Au pays où se fait la guerre for voice and orchestra (+ original version for voice and piano)
(b. Paris, 12 January 1848 – d. Mont-de-Marsan, 12 February 1933)
Au pays où se fait la guerre
for voice and orchestra
Songs with Orchestra
No fewer than eight of Duparc’s sixteen surviving solo mélodies exist in versions with orchestral accompaniment. Seven of them were published first with piano, and orchestrated only later. (The exception is La vague et la cloche, which was intended for voice and orchestra from the outset.) When we consider that, for example, Duparc’s near contemporary, Gabriel Fauré, orchestrated only four of his own songs (Chanson du pêcheur/Lamento, En prière, Clair de lune and Les Roses d’Ispahan), Duparc’s efforts in this direction are impressive.1 However, a remark by the composer in a letter to his friend, the Bordeaux-based wine merchant and musician Paul Charriol, on 23 June 1906 strongly suggests that Duparc regarded all his piano accompaniments as but a preliminary stage in the realization of an ultimately orchestral conception: „I am not forgetting your excellent accompanist, to whom I am infinitely grateful because he has understood so well that my accompaniments are a symphonic and orchestral texture that is at one with the voice, and not piano pieces intended for performance by a virtuoso pianist while one sings. You cannot imagine the difficulty I often have in making this understood, and I haven’t always succeeded in doing so; thus I was delighted the other day to see, right from the opening bars, that not only had your accompanist comprehended this by himself, but also that he was visibly seeking to reproduce different orchestral timbres on the piano.“2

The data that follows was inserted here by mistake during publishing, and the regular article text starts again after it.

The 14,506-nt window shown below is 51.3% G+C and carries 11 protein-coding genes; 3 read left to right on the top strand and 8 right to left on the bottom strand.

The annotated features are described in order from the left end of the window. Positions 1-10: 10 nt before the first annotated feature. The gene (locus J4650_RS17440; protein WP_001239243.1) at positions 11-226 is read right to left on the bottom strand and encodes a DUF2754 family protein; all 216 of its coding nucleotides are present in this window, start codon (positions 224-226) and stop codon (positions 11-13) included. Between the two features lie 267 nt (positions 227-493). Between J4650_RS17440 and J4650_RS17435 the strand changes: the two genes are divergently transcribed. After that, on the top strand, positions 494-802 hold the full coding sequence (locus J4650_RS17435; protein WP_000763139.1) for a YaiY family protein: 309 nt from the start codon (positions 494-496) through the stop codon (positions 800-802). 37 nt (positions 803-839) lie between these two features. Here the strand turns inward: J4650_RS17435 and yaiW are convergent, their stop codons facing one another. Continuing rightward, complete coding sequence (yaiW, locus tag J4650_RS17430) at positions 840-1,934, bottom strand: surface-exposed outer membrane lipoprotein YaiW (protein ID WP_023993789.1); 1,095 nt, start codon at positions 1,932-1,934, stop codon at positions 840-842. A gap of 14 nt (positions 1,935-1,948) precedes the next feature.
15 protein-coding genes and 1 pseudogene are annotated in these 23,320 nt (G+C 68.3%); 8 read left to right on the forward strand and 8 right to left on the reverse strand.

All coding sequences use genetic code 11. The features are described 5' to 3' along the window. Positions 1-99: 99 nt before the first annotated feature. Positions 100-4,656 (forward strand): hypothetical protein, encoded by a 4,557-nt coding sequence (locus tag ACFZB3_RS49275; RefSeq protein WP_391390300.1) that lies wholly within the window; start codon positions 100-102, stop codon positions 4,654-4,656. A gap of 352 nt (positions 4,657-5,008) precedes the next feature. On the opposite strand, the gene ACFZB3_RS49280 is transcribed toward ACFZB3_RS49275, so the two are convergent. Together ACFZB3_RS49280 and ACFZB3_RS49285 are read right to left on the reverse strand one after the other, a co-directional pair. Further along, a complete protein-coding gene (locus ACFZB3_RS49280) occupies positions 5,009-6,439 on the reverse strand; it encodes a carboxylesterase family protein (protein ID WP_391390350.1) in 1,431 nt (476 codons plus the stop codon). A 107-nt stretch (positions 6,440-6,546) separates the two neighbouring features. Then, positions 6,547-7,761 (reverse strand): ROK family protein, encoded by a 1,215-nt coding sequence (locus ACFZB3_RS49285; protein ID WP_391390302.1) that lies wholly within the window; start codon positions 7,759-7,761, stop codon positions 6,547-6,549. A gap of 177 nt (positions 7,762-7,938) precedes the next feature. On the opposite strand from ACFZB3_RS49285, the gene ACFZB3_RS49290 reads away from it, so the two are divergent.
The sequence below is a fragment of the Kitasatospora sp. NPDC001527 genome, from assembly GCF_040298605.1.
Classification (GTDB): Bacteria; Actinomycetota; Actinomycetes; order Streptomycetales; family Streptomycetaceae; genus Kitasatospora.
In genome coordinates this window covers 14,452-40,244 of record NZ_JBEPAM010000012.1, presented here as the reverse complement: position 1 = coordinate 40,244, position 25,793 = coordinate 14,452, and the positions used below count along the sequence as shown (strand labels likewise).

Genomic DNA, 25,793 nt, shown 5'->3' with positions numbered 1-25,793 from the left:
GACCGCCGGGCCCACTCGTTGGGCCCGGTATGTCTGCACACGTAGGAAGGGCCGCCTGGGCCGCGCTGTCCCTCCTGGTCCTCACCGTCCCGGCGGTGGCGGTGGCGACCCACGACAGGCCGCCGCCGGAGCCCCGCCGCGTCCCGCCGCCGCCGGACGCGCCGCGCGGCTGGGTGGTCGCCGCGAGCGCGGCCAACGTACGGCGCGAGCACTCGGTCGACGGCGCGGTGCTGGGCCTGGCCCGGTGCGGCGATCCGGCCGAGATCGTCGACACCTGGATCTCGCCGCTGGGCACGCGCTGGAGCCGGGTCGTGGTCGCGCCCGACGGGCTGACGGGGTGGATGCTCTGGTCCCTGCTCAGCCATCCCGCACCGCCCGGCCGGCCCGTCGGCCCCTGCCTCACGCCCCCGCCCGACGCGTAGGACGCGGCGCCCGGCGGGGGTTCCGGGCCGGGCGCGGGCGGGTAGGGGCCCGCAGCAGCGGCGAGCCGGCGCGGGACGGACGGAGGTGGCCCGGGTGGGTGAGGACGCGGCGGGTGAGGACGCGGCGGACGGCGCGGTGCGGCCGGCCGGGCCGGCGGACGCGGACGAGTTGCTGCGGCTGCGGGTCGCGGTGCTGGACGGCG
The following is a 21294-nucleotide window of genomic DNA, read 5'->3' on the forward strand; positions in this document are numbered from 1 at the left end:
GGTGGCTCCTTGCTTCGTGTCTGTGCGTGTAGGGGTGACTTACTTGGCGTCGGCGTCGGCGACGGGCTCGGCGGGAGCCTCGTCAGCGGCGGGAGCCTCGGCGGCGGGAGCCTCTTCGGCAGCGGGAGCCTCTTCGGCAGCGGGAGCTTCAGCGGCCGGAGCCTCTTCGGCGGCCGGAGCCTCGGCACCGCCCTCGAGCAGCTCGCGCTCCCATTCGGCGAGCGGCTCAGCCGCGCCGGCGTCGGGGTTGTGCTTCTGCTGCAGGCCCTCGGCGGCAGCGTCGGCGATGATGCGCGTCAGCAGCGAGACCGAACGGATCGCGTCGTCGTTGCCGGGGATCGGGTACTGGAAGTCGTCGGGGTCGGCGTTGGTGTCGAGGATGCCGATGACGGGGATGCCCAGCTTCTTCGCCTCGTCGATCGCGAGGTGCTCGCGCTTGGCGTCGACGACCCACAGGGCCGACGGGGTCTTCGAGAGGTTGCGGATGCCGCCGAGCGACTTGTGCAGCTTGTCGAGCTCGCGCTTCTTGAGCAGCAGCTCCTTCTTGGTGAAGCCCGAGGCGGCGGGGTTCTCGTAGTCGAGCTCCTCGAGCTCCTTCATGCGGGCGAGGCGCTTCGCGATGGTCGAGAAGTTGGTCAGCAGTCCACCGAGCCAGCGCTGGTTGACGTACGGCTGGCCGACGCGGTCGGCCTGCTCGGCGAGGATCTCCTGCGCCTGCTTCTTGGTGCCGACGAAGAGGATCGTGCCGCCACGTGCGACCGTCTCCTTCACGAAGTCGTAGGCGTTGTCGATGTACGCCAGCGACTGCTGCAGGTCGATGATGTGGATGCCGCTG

An equally surprising passage on the subject had appeared several years earlier, in a letter from Duparc to the pianist Francis Planté written early in 1894: “If only I knew how to write for the piano … but I’m completely unable to do so, and cannot even write the piano accompaniments for my songs directly. First of all I have to make an abridged version for orchestra, then a sort of piano reduction of it.3
Duparc’s songs were mainly published in three collections, all issued in Paris:
– A collection of five songs, published by Flaxland in 1869
– A collection of eight songs, published by Baudoux in 1894, with a revised version from the same publisher issued in 1902 that included four more titles (Soupir, Chanson triste, Elégie and La Vie antérieure).
– Thirteen songs, published in 1911 by Rouart, Lerolle, and advertised as a “Nouvelle édition complète”. The song missing from Baudoux’s 1902 collection was Au pays où se fait la guerre.
The seven orchestrated songs are as follows:
– Chanson triste (no. 4 of Flaxland’s 1869 collection; final version published in Baudoux’s collection of 1902). Orchestrated 1910 — Heregger cites a letter of 1 January 1911 from Duparc to Paul Charriol in which the composer states “I have just finished orchestrating the Chanson triste”.
Read full preface > HERE
Choir/Voice & Orchestra
225 x 320 mm